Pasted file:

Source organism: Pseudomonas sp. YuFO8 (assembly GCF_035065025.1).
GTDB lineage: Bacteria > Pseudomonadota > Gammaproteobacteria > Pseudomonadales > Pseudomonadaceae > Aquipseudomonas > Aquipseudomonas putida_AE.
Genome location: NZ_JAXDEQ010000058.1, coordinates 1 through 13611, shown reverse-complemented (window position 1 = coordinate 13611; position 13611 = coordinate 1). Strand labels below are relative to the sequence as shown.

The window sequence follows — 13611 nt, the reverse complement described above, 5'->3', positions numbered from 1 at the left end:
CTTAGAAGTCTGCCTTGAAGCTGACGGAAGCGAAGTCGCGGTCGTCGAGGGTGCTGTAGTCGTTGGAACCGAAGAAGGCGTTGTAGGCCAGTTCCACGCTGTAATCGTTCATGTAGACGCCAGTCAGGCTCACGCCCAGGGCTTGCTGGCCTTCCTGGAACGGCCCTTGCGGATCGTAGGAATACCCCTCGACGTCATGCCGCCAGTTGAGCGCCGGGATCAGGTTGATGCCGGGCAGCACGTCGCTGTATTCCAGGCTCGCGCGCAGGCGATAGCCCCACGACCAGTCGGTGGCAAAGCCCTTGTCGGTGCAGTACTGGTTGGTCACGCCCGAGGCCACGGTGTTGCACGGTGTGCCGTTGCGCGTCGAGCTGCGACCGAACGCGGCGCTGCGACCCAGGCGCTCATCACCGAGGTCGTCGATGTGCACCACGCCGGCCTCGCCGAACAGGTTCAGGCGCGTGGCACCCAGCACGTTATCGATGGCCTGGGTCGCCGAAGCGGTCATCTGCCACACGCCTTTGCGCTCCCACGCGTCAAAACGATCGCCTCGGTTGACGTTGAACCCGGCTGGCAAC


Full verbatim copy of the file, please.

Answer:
Source organism: Pseudomonas sp. YuFO8 (assembly GCF_035065025.1).
GTDB lineage: Bacteria > Pseudomonadota > Gammaproteobacteria > Pseudomonadales > Pseudomonadaceae > Aquipseudomonas > Aquipseudomonas putida_AE.
Genome location: NZ_JAXDEQ010000058.1, coordinates 1 through 13611, shown reverse-complemented (window position 1 = coordinate 13611; position 13611 = coordinate 1). Strand labels below are relative to the sequence as shown.

The window sequence follows — 13611 nt, the reverse complement described above, 5'->3', positions numbered from 1 at the left end:
CTTAGAAGTCTGCCTTGAAGCTGACGGAAGCGAAGTCGCGGTCGTCGAGGGTGCTGTAGTCGTTGGAACCGAAGAAGGCGTTGTAGGCCAGTTCCACGCTGTAATCGTTCATGTAGACGCCAGTCAGGCTCACGCCCAGGGCTTGCTGGCCTTCCTGGAACGGCCCTTGCGGATCGTAGGAATACCCCTCGACGTCATGCCGCCAGTTGAGCGCCGGGATCAGGTTGATGCCGGGCAGCACGTCGCTGTATTCCAGGCTCGCGCGCAGGCGATAGCCCCACGACCAGTCGGTGGCAAAGCCCTTGTCGGTGCAGTACTGGTTGGTCACGCCCGAGGCCACGGTGTTGCACGGTGTGCCGTTGCGCGTCGAGCTGCGACCGAACGCGGCGCTGCGACCCAGGCGCTCATCACCGAGGTCGTCGATGTGCACCACGCCGGCCTCGCCGAACAGGTTCAGGCGCGTGGCACCCAGCACGTTATCGATGGCCTGGGTCGCCGAAGCGGTCATCTGCCACACGCCTTTGCGCTCCCACGCGTCAAAACGATCGCCTCGGTTGACGTTGAACCCGGCTGGCAAC